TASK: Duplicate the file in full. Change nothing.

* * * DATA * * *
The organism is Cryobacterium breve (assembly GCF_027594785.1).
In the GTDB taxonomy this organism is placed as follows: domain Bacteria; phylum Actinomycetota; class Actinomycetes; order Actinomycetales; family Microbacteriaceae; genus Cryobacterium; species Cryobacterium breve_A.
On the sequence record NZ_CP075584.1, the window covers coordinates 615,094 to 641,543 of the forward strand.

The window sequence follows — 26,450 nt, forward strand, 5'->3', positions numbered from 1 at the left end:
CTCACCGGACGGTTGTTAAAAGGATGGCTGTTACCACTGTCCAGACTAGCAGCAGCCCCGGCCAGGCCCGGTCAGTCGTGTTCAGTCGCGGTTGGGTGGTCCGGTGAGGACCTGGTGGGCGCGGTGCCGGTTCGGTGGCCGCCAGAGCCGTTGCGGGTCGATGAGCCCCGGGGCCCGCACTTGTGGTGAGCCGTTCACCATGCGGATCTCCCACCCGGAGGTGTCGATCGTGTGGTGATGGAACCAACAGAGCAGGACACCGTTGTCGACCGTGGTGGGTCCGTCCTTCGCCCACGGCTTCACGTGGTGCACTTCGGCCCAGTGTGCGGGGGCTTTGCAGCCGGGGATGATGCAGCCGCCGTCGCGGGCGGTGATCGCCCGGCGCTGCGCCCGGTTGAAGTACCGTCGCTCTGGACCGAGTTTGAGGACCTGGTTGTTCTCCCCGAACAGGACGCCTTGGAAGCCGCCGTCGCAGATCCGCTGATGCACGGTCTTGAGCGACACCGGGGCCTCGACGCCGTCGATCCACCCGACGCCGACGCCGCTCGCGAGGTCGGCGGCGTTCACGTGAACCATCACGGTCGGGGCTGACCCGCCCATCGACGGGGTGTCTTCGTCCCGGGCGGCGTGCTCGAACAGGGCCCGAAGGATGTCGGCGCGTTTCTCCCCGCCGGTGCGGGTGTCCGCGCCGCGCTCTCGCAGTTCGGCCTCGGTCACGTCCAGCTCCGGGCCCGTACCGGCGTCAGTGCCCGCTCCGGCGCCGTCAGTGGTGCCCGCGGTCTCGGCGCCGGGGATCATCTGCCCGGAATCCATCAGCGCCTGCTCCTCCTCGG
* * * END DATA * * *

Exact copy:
The organism is Cryobacterium breve (assembly GCF_027594785.1).
In the GTDB taxonomy this organism is placed as follows: domain Bacteria; phylum Actinomycetota; class Actinomycetes; order Actinomycetales; family Microbacteriaceae; genus Cryobacterium; species Cryobacterium breve_A.
On the sequence record NZ_CP075584.1, the window covers coordinates 615,094 to 641,543 of the forward strand.

The window sequence follows — 26,450 nt, forward strand, 5'->3', positions numbered from 1 at the left end:
CTCACCGGACGGTTGTTAAAAGGATGGCTGTTACCACTGTCCAGACTAGCAGCAGCCCCGGCCAGGCCCGGTCAGTCGTGTTCAGTCGCGGTTGGGTGGTCCGGTGAGGACCTGGTGGGCGCGGTGCCGGTTCGGTGGCCGCCAGAGCCGTTGCGGGTCGATGAGCCCCGGGGCCCGCACTTGTGGTGAGCCGTTCACCATGCGGATCTCCCACCCGGAGGTGTCGATCGTGTGGTGATGGAACCAACAGAGCAGGACACCGTTGTCGACCGTGGTGGGTCCGTCCTTCGCCCACGGCTTCACGTGGTGCACTTCGGCCCAGTGTGCGGGGGCTTTGCAGCCGGGGATGATGCAGCCGCCGTCGCGGGCGGTGATCGCCCGGCGCTGCGCCCGGTTGAAGTACCGTCGCTCTGGACCGAGTTTGAGGACCTGGTTGTTCTCCCCGAACAGGACGCCTTGGAAGCCGCCGTCGCAGATCCGCTGATGCACGGTCTTGAGCGACACCGGGGCCTCGACGCCGTCGATCCACCCGACGCCGACGCCGCTCGCGAGGTCGGCGGCGTTCACGTGAACCATCACGGTCGGGGCTGACCCGCCCATCGACGGGGTGTCTTCGTCCCGGGCGGCGTGCTCGAACAGGGCCCGAAGGATGTCGGCGCGTTTCTCCCCGCCGGTGCGGGTGTCCGCGCCGCGCTCTCGCAGTTCGGCCTCGGTCACGTCCAGCTCCGGGCCCGTACCGGCGTCAGTGCCCGCTCCGGCGCCGTCAGTGGTGCCCGCGGTCTCGGCGCCGGGGATCATCTGCCCGGAATCCATCAGCGCCTGCTCCTCCTCGG